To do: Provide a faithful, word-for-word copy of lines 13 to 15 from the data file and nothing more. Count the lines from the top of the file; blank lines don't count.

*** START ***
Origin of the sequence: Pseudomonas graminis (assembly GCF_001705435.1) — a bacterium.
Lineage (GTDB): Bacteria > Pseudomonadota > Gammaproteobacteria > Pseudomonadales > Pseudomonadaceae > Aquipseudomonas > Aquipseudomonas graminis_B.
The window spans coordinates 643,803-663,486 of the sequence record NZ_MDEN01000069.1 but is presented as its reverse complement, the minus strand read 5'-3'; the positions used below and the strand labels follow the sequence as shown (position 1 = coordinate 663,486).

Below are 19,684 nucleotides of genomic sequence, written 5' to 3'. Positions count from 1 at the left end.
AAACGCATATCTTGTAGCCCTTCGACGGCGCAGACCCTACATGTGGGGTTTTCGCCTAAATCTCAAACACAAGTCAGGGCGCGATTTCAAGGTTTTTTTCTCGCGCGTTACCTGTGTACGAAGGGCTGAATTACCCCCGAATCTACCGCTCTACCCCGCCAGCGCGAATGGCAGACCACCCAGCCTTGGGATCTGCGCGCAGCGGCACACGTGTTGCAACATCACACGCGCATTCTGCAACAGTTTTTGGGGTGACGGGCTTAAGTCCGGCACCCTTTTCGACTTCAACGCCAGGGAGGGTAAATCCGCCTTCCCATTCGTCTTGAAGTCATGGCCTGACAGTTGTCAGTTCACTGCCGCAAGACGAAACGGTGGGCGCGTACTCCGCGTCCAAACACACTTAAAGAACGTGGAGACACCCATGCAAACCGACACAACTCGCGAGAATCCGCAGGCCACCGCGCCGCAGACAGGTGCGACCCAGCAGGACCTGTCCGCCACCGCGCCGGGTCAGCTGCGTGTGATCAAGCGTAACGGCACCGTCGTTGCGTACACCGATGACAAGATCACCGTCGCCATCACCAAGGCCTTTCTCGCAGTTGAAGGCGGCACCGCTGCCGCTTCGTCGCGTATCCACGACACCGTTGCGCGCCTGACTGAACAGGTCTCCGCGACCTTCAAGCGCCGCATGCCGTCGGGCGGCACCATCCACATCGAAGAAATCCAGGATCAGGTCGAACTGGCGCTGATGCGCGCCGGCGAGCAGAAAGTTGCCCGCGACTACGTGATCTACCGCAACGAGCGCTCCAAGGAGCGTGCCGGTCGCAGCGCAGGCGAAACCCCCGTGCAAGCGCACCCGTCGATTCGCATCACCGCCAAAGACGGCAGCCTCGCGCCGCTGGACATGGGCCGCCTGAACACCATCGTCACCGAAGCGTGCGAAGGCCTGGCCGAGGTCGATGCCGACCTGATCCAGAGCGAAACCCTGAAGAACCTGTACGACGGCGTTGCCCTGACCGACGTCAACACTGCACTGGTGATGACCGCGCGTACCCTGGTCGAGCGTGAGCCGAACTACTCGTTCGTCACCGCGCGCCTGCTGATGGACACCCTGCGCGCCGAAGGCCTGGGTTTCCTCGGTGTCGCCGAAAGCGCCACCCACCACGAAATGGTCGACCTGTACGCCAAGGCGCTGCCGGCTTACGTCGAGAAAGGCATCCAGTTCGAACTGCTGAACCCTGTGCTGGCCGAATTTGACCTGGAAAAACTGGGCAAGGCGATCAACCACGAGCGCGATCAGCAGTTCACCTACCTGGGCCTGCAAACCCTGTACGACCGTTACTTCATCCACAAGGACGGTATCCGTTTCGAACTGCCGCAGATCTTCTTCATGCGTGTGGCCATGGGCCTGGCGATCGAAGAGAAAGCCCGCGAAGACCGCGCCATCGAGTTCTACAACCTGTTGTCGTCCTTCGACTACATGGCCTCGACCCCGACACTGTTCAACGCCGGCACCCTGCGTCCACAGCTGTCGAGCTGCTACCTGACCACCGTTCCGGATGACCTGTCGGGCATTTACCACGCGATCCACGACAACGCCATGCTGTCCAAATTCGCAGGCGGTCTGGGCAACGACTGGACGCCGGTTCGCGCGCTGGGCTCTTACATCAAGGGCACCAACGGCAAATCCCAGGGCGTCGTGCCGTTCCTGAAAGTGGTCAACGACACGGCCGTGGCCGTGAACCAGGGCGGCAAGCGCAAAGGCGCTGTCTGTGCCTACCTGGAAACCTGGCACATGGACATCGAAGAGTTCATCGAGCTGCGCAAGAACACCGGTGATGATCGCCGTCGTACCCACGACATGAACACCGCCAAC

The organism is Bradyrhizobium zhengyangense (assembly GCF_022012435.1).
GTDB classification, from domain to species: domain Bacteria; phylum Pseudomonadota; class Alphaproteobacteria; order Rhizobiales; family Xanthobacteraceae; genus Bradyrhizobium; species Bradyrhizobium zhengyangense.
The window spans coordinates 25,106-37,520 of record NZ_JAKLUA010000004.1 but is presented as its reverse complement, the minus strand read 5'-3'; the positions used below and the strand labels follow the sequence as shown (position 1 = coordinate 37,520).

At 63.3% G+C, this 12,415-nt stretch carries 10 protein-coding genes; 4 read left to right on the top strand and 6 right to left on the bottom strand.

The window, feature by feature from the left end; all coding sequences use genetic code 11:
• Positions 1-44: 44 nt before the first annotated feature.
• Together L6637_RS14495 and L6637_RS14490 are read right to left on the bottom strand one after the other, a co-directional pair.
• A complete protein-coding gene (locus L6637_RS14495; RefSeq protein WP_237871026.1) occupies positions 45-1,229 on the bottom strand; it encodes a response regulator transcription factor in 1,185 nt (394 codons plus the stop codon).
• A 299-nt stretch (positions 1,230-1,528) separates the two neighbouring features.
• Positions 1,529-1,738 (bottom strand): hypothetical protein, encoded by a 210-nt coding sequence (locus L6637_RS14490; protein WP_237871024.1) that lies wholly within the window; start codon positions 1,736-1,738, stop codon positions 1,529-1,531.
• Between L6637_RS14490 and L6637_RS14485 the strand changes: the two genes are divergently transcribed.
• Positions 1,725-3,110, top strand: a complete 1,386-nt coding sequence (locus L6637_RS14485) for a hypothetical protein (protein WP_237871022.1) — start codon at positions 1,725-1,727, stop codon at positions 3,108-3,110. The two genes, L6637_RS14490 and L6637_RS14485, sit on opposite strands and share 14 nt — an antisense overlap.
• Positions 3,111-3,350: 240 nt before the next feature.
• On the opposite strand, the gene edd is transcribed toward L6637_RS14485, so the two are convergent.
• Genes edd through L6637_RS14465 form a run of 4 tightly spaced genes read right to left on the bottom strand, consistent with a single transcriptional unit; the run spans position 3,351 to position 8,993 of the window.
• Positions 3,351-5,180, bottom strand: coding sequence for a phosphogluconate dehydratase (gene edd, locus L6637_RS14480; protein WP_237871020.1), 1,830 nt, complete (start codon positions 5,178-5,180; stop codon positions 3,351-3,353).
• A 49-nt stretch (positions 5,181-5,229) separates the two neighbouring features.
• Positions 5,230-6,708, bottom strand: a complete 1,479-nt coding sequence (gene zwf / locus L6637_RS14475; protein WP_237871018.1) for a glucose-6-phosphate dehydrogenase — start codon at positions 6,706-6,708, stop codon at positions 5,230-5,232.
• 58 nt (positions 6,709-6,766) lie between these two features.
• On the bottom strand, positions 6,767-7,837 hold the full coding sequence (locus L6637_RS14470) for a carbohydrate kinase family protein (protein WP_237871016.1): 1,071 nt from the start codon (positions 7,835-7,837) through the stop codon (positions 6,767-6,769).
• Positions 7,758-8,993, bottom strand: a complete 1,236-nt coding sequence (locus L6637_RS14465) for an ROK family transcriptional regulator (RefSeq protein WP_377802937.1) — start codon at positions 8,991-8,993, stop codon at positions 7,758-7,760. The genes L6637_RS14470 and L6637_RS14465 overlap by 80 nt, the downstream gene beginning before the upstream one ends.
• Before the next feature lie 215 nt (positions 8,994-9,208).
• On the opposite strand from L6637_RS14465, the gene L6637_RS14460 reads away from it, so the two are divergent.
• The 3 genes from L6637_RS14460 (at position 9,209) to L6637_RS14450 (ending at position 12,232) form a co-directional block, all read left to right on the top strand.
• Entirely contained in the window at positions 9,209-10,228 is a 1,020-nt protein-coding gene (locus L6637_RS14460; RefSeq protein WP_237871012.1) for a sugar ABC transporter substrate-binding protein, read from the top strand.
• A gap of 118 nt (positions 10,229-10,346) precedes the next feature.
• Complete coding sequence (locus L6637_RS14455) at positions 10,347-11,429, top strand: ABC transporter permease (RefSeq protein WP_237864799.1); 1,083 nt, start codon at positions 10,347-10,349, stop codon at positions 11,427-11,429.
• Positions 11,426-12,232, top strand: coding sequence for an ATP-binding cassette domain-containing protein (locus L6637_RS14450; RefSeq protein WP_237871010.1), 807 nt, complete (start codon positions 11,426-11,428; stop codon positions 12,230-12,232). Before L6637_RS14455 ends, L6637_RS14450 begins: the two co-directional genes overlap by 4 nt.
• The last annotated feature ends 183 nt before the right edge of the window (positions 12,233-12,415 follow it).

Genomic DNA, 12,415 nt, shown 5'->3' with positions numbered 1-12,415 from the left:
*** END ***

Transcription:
• A complete protein-coding gene (locus L6637_RS14495; RefSeq protein WP_237871026.1) occupies positions 45-1,229 on the bottom strand; it encodes a response regulator transcription factor in 1,185 nt (394 codons plus the stop codon).
• A 299-nt stretch (positions 1,230-1,528) separates the two neighbouring features.
• Positions 1,529-1,738 (bottom strand): hypothetical protein, encoded by a 210-nt coding sequence (locus L6637_RS14490; protein WP_237871024.1) that lies wholly within the window; start codon positions 1,736-1,738, stop codon positions 1,529-1,531.